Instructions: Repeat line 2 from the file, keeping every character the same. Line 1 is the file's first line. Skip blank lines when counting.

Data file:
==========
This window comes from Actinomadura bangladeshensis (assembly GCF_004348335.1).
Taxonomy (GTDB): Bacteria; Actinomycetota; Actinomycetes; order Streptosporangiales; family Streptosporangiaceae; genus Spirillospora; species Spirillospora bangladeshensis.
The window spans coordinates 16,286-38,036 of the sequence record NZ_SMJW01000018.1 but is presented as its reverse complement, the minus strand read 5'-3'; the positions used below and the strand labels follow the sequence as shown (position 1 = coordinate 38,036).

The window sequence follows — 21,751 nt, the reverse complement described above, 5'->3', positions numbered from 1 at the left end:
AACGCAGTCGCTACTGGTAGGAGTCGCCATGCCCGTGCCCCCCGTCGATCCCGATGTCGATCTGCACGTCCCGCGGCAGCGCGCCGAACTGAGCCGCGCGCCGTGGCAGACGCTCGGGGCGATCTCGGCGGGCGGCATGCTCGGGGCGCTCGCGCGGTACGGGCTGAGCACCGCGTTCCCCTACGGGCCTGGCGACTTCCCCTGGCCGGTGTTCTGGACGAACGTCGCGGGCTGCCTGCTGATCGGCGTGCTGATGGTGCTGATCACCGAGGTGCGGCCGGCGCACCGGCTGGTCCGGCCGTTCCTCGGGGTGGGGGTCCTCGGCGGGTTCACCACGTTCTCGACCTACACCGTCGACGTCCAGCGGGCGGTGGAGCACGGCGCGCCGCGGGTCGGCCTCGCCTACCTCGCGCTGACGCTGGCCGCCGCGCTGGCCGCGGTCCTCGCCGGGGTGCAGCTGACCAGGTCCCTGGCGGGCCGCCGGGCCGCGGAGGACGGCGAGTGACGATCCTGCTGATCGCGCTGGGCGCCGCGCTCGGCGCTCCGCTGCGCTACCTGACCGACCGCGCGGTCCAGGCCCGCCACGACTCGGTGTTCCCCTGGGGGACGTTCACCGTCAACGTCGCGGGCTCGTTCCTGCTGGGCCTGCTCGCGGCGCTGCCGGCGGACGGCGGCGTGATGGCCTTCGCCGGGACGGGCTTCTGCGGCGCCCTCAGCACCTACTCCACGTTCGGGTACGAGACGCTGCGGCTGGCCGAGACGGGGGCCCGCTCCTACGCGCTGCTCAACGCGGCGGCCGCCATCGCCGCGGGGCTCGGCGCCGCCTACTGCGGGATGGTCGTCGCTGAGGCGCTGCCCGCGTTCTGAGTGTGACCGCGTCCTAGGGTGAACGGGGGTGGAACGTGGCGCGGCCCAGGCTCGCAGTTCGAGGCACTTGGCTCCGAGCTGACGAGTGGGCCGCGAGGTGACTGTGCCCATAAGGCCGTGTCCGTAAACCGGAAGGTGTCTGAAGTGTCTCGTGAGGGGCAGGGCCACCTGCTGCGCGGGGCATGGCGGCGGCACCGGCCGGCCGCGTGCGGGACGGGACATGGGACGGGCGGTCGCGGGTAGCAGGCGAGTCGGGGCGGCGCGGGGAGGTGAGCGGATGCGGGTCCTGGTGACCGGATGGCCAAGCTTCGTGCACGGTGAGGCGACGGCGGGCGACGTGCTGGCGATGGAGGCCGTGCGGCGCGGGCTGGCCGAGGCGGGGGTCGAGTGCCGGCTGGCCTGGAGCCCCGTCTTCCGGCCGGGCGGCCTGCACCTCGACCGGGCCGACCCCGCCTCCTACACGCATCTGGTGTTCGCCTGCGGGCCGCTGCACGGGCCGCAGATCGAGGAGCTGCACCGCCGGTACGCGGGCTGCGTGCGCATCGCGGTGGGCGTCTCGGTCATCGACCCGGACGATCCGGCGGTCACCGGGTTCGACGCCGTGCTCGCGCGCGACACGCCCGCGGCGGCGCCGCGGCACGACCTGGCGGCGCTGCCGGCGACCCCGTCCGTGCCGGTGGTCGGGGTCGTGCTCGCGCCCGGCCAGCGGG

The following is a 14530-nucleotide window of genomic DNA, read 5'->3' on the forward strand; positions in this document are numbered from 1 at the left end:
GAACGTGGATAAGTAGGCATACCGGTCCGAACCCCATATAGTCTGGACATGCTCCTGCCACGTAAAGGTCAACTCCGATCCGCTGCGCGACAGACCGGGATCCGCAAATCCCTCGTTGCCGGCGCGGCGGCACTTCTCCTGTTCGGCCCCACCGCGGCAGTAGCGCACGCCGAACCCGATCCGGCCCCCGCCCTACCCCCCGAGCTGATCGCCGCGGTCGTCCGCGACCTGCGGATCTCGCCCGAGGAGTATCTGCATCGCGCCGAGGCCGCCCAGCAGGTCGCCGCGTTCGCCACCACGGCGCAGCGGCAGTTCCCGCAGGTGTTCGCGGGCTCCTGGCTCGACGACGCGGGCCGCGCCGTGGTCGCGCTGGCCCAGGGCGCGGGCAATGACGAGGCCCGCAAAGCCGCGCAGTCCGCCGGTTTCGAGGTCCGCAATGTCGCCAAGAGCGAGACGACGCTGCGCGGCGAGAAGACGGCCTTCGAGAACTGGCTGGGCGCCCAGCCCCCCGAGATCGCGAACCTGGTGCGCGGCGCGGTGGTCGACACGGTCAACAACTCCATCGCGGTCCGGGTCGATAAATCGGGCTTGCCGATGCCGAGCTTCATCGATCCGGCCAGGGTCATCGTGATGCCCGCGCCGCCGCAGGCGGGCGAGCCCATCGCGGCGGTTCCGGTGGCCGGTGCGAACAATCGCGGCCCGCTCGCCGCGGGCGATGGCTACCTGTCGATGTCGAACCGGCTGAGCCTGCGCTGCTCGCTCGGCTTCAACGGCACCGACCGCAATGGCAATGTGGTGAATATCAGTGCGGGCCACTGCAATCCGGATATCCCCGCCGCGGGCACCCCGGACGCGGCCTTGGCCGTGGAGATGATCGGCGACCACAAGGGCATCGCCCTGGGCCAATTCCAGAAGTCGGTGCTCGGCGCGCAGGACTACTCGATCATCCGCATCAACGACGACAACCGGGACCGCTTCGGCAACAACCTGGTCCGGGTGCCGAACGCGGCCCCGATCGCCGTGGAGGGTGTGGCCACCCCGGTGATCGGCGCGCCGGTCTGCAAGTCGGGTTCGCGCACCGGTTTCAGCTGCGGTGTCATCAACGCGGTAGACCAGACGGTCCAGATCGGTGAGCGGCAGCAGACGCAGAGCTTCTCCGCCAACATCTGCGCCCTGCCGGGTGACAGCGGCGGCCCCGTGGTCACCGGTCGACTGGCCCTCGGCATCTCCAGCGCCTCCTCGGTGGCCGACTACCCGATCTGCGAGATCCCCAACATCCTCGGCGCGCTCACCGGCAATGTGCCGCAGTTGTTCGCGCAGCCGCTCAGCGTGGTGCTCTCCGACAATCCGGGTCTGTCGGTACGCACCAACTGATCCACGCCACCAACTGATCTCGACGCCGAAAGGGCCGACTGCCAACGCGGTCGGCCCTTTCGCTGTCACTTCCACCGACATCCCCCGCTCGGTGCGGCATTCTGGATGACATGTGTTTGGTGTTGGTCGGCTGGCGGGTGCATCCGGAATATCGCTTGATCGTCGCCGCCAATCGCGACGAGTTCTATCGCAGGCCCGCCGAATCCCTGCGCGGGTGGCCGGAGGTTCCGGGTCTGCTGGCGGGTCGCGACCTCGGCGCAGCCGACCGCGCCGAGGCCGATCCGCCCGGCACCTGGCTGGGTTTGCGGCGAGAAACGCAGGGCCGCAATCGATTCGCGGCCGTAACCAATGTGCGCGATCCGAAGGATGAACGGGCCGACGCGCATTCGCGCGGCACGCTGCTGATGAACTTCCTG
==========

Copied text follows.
Taxonomy (GTDB): Bacteria; Actinomycetota; Actinomycetes; order Streptosporangiales; family Streptosporangiaceae; genus Spirillospora; species Spirillospora bangladeshensis.